Hundreds of orders stream through, mostly turned round in a week with repeats occasionally turned around in a day. It is an ancient process that has not lost its magic even when it is done with such apparent effortless efficiency and accomplishment, as at Quality Castings.

In the mould-making workshop

Placing the rubber in the heated press where it will form a mould as it melts

Paul Prowse, Master Mould Cutter of sixteen years experience

Removing the original from the mould

A selection of rubber moulds

Geoff Luke, Precision Waxer of seventeen years experience, fills the mould with wax

Geoff dusts the wax replica of a gold ring with talcum to prevent it sticking in the mould

Chris Walsh, Precision Waxer

Treeing up

Trees of wax replicas – on the left you can see parts of a watch

One hundred and fifty thousand moulds in the store room

Andrew Hudson, Master Caster

The trees are surrounded with plaster to create a mould for the casting

The moulds sit overnight in the ovens to remove the wax

Crucibles for hot metal

The crucible sits in the upper canister and the molten metal runs down into the mould

Finished castings ready for despatch

Alan Factor joined the company as General Manager twenty years ago

Photographs copyright © Sarah Ainslie

Quality Castings is currently at 2-4 Orsman Rd, N1 5QJ but will be moving this summer to Victoria Park Industrial Centre, Rothbury Rd, E9 5HD

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9 Responses leave one →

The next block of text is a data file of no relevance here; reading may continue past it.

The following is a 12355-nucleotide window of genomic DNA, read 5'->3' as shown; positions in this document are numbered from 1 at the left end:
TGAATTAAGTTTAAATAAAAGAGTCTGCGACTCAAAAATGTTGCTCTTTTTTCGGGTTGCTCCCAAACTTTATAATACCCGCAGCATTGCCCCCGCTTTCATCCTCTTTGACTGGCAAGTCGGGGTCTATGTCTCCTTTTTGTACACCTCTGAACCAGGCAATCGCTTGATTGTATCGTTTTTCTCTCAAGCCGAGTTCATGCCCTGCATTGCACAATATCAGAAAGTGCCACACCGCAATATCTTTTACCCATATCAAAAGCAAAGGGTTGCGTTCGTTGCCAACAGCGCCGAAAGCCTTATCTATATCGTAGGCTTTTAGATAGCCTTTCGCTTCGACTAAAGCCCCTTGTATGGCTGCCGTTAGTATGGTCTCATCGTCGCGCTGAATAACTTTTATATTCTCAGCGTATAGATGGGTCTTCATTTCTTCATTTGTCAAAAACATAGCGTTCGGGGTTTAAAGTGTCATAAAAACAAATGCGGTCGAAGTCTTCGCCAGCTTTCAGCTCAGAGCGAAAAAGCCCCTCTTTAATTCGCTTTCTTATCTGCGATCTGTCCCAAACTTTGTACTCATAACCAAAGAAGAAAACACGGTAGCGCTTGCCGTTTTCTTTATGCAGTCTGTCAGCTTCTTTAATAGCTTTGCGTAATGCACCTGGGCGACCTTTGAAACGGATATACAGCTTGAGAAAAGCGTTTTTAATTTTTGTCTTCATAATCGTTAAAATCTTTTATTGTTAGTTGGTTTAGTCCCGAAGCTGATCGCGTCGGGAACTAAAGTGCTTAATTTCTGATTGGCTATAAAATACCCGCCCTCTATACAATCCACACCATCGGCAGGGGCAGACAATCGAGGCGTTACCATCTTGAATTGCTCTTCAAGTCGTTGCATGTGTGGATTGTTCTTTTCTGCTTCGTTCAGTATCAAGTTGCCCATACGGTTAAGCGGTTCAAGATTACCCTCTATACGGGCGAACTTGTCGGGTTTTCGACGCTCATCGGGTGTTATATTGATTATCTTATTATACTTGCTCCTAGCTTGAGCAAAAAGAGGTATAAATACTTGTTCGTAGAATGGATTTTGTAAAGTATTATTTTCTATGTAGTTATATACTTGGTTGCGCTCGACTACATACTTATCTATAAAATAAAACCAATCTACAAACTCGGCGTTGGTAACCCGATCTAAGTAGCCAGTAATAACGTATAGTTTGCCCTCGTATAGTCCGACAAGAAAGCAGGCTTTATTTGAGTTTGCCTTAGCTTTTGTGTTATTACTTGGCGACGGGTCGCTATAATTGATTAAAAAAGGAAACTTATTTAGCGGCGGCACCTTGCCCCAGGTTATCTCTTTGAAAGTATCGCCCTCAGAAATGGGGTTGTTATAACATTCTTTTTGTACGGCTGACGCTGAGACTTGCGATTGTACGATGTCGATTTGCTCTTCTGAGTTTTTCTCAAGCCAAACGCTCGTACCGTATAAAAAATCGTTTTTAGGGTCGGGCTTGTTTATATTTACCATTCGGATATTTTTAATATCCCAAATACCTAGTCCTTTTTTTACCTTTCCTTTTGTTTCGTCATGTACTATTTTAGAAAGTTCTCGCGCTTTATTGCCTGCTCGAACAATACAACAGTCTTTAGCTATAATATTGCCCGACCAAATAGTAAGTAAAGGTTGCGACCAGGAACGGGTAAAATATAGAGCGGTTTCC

1. June 27, 2014

    Very interesting to see all the steps of the process they use to replicate things. I’m glad to see that this traditional hand-work has survived. Valerie

  2. Ros permalink
    June 27, 2014

    Great piece and photos – really enjoyed reading and learning.

  3. June 27, 2014

    Another wonderful and interesting posting, I can certainly say I’ve learned something new here today – and not for the first time!

  4. June 27, 2014

    My respect for this fine Craftsmanship!

    Love & Peace
    ACHIM

  5. Ben Aron permalink
    June 27, 2014

    A Fantastic article about a Fantastic company!
    I have personally visited this factory on a number of occasions and I am always amazed at the quality workmanship and dedicated customer service. Keep up the great work ‘Quality Casting’ and Thank You ‘Spitafields Life’ for an interesting article.

  6. Sarah C permalink
    June 27, 2014

    Fascinating. Have known of the lost wax method for years but had not before seen photographs of the steps involved.

  7. Rupert Neil Bumfrey (@rupertbu) permalink
    June 27, 2014

    Good to see human skill is still appreciated and this has not been outsourced to robots.

    Long may they prosper in London :-)

  8. Barbara permalink
    June 28, 2014

    Interesting article certainly but sadly another example of what is happening to businesses (and homes) in and around Hoxton. Developers are moving in and buying up properties at ridiculous prices forcing local people out ! I dare say canalside apartments are on the agenda, pity .

  9. Lisa Hamilton permalink
    July 3, 2014

    I have used this company for over 15 years, they always deliver. Great to see Alan’s twinkly eyes.